Where has the pension reform gone? The proposal for millions of Czechs is still being postponed


In September, in October, in a few days. While the Ministry of Labor and Social Affairs under the leadership of Marian Jurečka (KDU-ČSL) drops one controversial proposal after another, the most fundamental one is still awaited. Most recently, Jurečka promised to send the pension reform to interdepartmental proceedings within days before the end of October. With mid-November coming to an end, the message is still the same: the ministry is still finalizing the draft.

“Terms apply to us. We are taking all steps to send the proposal to the interdepartmental comment procedure in September and for the government to discuss the draft by the end of the year,” said Minister Jurečka in mid-August. “I assume it will be at the beginning of October,” he added in September. And since the end of October, they have been waiting for him to send the reform to the interdepartmental comment procedure in “a matter of days”, as he pointed out on October 26 on the broadcast of Radio Prostor. There he also mentions that the internal comment procedure ended ten days ago and only a “minor settlement” is underway.

However, this is something a little different from what Jureček’s ministry says. “The internal comment procedure is still ongoing, however, the draft should be sent to the interdepartmental comment procedure in the following days. Of course, there will be a press conference on the whole topic,” Jakub Augusta, spokesman for the resort, told Echo24.

However, the Minister of Labor Jurečka stands by the fact that even after the umpteenth incorrect estimate of the deadline, work on the reform remains within the framework of the original promises, according to him, the proposal should reach the government by the end of the year. It is also expected around this time that the first impact could come. The Constitutional Court is already dealing with the first of the complaints filed by the ANO movement, namely the slowing down of the last extraordinary pension valuations due to high inflation.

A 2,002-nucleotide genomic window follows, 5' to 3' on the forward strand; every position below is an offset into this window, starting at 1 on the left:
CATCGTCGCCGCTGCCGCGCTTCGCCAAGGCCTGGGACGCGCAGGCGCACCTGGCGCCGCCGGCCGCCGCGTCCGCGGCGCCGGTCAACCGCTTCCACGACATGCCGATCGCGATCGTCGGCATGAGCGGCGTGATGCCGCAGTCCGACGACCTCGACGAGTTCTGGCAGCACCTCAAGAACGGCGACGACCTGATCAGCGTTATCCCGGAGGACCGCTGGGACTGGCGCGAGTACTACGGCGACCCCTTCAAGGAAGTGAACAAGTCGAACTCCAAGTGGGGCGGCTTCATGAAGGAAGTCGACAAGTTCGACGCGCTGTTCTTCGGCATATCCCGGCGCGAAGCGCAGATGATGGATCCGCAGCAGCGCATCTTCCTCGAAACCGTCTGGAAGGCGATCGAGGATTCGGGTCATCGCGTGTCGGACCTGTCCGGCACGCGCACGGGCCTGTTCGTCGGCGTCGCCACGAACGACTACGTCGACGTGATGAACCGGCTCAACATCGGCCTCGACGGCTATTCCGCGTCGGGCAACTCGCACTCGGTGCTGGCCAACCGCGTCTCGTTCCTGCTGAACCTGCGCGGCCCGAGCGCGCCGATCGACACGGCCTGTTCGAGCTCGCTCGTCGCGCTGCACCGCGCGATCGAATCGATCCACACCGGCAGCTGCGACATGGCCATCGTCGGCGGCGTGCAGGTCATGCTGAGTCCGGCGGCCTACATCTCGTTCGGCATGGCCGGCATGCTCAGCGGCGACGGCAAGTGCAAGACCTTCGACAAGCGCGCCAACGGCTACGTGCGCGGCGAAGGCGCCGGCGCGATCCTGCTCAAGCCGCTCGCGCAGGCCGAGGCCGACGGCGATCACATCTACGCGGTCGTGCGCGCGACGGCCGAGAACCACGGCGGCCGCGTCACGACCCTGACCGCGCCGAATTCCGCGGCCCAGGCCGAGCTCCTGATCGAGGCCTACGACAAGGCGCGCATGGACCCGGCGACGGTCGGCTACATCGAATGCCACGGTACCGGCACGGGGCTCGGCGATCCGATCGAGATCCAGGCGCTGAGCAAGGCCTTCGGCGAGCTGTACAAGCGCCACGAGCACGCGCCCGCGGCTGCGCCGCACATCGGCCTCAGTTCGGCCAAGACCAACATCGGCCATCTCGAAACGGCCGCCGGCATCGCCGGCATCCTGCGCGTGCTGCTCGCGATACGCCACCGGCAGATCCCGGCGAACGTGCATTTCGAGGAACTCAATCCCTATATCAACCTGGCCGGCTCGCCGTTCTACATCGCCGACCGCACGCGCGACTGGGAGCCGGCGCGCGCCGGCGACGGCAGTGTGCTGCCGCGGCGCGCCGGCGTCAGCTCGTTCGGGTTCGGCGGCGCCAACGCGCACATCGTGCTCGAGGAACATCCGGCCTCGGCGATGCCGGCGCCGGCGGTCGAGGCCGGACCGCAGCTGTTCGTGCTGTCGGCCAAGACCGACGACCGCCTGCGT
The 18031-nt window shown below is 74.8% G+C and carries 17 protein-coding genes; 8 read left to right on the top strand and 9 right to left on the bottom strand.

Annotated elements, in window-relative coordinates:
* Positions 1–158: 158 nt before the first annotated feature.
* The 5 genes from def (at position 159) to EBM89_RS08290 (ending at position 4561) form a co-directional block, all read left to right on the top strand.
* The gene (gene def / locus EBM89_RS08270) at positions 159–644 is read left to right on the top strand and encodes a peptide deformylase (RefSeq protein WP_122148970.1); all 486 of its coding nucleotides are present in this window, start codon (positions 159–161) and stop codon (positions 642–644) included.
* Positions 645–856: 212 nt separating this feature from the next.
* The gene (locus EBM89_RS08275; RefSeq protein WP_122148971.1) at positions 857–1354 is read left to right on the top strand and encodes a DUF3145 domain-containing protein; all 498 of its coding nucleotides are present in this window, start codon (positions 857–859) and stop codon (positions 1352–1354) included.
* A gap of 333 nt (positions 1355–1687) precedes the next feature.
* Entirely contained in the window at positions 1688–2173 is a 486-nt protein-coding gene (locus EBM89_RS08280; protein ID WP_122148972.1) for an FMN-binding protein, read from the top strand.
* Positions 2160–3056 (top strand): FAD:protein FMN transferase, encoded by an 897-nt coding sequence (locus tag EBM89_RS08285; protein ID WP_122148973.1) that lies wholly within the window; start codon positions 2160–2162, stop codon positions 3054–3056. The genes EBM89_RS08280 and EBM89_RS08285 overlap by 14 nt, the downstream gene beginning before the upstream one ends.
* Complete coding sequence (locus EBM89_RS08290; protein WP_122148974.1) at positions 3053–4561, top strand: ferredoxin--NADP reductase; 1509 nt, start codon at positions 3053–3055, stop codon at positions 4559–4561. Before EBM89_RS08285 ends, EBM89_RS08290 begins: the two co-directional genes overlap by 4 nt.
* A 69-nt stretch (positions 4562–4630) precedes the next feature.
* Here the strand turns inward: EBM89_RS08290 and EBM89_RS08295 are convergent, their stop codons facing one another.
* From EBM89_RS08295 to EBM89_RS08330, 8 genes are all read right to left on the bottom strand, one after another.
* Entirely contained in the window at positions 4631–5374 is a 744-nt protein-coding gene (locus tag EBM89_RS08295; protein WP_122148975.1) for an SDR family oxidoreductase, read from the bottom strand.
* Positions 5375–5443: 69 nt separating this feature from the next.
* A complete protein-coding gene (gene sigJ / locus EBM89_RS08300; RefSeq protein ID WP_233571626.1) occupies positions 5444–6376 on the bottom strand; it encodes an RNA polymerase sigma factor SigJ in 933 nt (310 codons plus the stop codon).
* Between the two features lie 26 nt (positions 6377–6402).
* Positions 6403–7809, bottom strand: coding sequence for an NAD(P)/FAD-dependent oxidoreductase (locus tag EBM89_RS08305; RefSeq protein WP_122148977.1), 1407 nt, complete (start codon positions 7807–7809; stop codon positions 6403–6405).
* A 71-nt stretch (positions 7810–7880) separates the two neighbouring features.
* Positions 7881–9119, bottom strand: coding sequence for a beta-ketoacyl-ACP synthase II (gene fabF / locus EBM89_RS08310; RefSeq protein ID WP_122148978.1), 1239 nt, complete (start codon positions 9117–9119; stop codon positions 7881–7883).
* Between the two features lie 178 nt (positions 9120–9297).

As a first step, the government pushed through the changes to early retirements, which were hesitantly signed by President Petr Pavel in September, and new, stricter rules have been in effect since October. In the case of the pension reform, however, there is talk of much more fundamental changes, which are supposed to respond to the growing deficit of the pension budget as well as the merciless development of the demographic curve, which will lead to a significant aging of the population in the coming decades.

According to previously presented government plans, the pension age should be set according to life expectancy every year for people who turn 50 (we wrote more about this here, for example). The new pensions should be slightly lower than today, people should save part of the money for their old age. The guaranteed pension should be a fifth of the average wage instead of the current tenth. Spouses could have a common assessment base for pension calculation. Fictitious contributions, from the average wage, would be taken into account for the period of maternity and parental leave or for the period of caring for loved ones. Most of the steps will start to be implemented from 2025.

Last year almost 600 billion crowns went to pensions, this year the amount could be about 90 billion crowns higher. This year, pension expenses could exceed income by roughly 80 billion crowns. Without changes, in the middle of the century, the deficit of the pension system could amount to around 350 billion crowns in today’s amounts, the head of the Department of Labor has already pointed out. The measures are intended to mitigate the decline.

According to the opposition, the proposal does not represent a reform, but only an adjustment of the parameters. Some opposition politicians talk about the fact that “the government is robbing pensioners” and wants to solve the state’s indebtedness at their expense. The cabinet points to a significant increase in pensions to match inflation. The average pension from the Czech Social Security Administration in June this year was 20,233 crowns, at the end of 2021 it was 15,425 crowns.

The ANO movement has previously turned to the Constitutional Court in the case of the approved proposal to limit this year’s June valorization of pensions. At the beginning of November, the movement submitted a proposal to the Constitutional Court also in the case of a newer amendment approved in the summer, which regulates, among other things, early retirement. However, the government stands by the fact that it will defend its procedure in both cases.

The article is in Czech

Tags: pension reform proposal millions Czechs postponed


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